N.Y.S. Battle Flag Preservation Project

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After reading the information presented on the New York State Battle Flag Preservation Project website, I found myself wanting to find out more about what is being done to preserve not only the flags used during the Civil War, but those of other wars that New York units/regiments found themselves embroiled in. My other interest was to get an idea of 'how' these important pieces of history are preserved.

Through the help and cooperation of Christopher Morton, Curator of the N.Y.S. Battle Flag Preservation Project, I was able to tour the facilities where conservation efforts are taking place at the Peebles Island Resource Center in Waterford, N.Y., just north of Albany. In addition to satisfying my curiosity about the project, I explained to Christopher that I would like to be able to take some photographs there and wanted to do an article for this website regarding the project. Inititally, there was some concern about my taking photos and doing a story, but the day before my trip to the conservatory Christopher informed me that he had been able to obtain permission for me to take photos and to do the article. For that, I thank Christopher.

The Resource Center is housed in a rehabilitated textile factory complex and contains laboratories, workshop spaces, offices, storage facilities and research libraries.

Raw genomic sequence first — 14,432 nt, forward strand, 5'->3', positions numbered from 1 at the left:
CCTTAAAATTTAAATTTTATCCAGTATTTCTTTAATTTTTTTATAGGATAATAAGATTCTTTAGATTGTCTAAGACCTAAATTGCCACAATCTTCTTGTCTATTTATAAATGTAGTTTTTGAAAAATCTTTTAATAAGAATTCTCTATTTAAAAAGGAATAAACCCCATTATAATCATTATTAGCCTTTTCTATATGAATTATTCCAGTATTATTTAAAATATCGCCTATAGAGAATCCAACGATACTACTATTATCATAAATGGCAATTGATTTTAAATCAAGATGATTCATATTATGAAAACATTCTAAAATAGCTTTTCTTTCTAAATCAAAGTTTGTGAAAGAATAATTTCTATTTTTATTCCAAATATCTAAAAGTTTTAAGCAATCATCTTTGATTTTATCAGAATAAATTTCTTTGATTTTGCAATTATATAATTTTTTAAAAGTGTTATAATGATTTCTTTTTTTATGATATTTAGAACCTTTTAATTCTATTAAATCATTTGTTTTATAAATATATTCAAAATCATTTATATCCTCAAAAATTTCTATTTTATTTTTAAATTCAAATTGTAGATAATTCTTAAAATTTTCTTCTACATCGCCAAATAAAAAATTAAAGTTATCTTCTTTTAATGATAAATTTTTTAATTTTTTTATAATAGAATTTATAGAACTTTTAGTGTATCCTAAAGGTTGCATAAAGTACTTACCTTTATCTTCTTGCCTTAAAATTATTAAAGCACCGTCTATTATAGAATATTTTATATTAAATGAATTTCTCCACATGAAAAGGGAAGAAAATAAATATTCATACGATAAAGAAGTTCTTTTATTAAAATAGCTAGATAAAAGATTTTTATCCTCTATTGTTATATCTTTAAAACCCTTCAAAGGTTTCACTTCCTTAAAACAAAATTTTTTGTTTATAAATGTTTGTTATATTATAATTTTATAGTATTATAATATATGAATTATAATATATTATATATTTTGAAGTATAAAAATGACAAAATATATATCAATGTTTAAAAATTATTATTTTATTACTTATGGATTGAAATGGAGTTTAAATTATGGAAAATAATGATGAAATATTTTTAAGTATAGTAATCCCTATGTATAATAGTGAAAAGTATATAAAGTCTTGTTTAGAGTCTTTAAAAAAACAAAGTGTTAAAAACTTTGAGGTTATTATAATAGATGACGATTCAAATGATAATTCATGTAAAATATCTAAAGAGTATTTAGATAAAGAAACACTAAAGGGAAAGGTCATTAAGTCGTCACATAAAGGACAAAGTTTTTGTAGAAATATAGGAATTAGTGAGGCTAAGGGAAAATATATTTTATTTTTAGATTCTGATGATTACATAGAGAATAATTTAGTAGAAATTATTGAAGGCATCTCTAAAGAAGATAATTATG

With over 1,700 battle flags, New York State has, if not the largest, one of the largest collections of battle flags in the world, dating from the War of 1812.

Given excellent directions to the Peebles Island Resource Center by Christopher, I arrived and found him waiting for me at the entrance to the facility. After the customary self introductions, he introduced me to Sarah Stevens who would be my guide.

Sarah, the Associate Textile Conservator, was hired a few years ago by the N.Y.S. Office of Parks, Recreation and Historic Preservation, Bureau of Historic Sites department to work full-time on the battle flags. Sarah received her Masters of Science degree in Historic Costume and Textile at the University of Rhode Island. She spent a year on a Mellon Fellowship at the Metropolitan Museum of Art in New York City, and 9 months at the Cooper-Hewitt National Design Museum, also in New York City, prior to coming to the Resource Center in Waterford.

Sarah explained to me that they are not 'restoring' the battle flags at the center, but rather 'conserving' them to slow further deterioration as much as possible.

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Color Photos Copyright © R.G. Blakeslee 2004